Tribes can be anywhere.  They can dwell on the plains, up in the arctic or way down in the jungle deep.  From a modern standpoint, what's notable is not just that they exist but how their existence influences other more progressive cultures.  It could stand to reason that the influences could be so grand due to the preservation of the rites of passage, rituals and adornment that often seems opposite to the rapid daily pace in cultures of those looking at the tribe.  There is also something uniquely organic about what the simplicity of the vacuum that certain tribes dwell in teach us about what we overvalue and undervalue.

I always like to see how a designer can take influence from a tribe of people and make the outcome sway more integrated to modern inner-city society and less like a literal interpretation.  Not many fashionable people want to wear a costume representative of a tribe admired, they'd rather wear components that show they admire in their own modern way.  Enter Nicholas K Spring 2014.

Inspired by the indigenous peoples that formed the Ndee and Apache nations, The Kunz brothers took the medicine man lore, shamanistic mysticism and natural earth wrought metals and textures to make a collection that was both purist, nomadic and enlightened.  The collection had a languid fluidity to it with washed silks, drapey leathers, wispy cottons and gossamer-like knits.  Long duster jackets, oversized necklines, puddly collars & lapels and loose cut trousers & shorts all had a swaddling-like and comfortable quality to them.

Colors and prints hearkened to the land and abstract imagery of the Western US terrain which created a beautiful palette on which to infuse color from other pieces of one's wardrobe or to display the beauty of the fresh pattern-making.  With melding and cleverly interpreted collections like this, apparently tribes can exist in the metropolis as well.

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In Mark McNairy Mens Spring/Summer 2014 Review New York Fashion Week

In Vogue, Gone Rogue: Mark McNairy New Amsterdam Spring/Summer 2014 Review

You ever think about phrases that mean exactly what they sound like.  Stuck up!  Backed Up! Dumbfounded!  Well, I'd like to focus on one phrase, or word rather, in particular that relates to old versus new perspectives in menswear.  Uptight!  

All I can think of about menswear growing up were the rules.  "You can't wear that color after Labor day", "This hem must be this much above your heel", "You must see you face in the shine of your shoes".  Fast-forward to modern menswear where the rules have taken a backseat to the more progressive movement that says 'make your clothing your own'.  So where before menswear was literally 'uptight', stuck so far up a dude's hind-parts that he couldn't even think of wearing anything else but grey flannel with his navy blazer, it's now more commando, in a sense, 'balls out' by allowing him the option of understanding the rules and following them to his discretion.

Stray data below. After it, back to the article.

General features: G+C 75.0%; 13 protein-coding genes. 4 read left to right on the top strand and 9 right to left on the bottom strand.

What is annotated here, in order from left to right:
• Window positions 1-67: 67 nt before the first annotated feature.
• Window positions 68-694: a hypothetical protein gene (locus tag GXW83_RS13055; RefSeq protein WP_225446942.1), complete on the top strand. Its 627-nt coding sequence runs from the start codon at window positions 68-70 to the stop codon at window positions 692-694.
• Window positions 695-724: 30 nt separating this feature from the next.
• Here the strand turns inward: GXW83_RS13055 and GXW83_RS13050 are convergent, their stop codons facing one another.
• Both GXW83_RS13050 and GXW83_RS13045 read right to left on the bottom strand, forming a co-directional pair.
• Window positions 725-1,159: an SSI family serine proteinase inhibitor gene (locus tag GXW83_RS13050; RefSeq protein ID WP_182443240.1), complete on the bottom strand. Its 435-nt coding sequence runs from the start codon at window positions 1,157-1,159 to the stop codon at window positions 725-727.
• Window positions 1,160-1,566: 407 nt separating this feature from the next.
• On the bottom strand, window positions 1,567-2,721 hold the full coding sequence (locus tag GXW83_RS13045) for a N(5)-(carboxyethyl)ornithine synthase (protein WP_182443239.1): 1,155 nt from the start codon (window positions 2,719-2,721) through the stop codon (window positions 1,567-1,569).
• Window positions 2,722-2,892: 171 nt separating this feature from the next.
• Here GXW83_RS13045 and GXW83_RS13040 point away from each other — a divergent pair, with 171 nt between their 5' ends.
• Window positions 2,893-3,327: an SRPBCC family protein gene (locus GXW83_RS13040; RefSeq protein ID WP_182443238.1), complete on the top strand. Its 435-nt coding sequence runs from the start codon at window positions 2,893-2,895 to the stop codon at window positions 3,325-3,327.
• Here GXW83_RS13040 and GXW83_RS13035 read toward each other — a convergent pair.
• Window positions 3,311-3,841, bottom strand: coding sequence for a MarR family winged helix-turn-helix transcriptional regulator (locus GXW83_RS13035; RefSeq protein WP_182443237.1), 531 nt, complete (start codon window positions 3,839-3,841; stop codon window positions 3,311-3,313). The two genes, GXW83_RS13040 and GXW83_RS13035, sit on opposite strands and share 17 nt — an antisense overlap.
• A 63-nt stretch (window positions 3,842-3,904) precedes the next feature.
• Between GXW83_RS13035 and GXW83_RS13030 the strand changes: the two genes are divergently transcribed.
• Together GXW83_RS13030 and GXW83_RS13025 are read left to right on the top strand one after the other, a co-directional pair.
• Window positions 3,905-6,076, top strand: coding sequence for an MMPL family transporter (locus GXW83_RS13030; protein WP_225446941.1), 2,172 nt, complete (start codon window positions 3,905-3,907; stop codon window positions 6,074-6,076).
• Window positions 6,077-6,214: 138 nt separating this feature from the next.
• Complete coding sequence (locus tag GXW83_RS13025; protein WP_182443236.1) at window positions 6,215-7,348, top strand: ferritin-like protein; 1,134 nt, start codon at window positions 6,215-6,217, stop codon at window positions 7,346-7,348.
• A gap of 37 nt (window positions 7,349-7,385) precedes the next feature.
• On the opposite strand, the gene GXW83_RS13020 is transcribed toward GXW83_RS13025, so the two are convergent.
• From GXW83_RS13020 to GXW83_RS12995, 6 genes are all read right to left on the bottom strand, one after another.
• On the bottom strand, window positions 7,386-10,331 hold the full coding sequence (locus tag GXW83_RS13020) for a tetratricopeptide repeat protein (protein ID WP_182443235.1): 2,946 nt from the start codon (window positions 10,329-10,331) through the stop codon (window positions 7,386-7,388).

Thankfully, Mark McNairy's discretion is on high wattage.  Known for the rabble-rousing impressions he left at labels like J. Press and Engineered Garments, Mr. McNairy has not let more commercial endeavors like his Gap collaboration last year steal away his maverick-like penchant for making the familiar seem a bit more tongue in cheek.  As infectiously witty as his beautifully 'cobbled' footwear, he adds a similar verve to his ready to wear that is far from uptight.

For Spring 2014, Mr. McNairy showed a fresh collection of menswear ideas and turned them slightly on end to arrive at a color-induced, updated romp for the unhindered modern gent.  What's interesting to note about McNairy from his shoes to his clothing is that their appeal can receive a collective nod from the majority suit-wearing dandy to the punky downtown entrepreneur with tailored sensibilities alike.  He showed remixes of ivy league themes paired with camouflage and slight nautical references that were made fresh by pops of color and more youthful proportions that take menswear seriously, but  not uncomfortably so.  

Much of what he showed had a modern punkiness to them in the irreverent fabric mash-ups of plaids, ginghams and camo, the cheeky against the grain phrasing and the placement of rubber duckies on traditional hunting camos.  McNairy's show is testament to what happens when shock value goes right and in the case of right, I mean wearable.  Each piece had a character all their own and, while not every piece will appeal to everyone, one or more pieces could speak to any man's understanding of comfort, tailoring, expressionism and individuality.  This is no time for the uptight.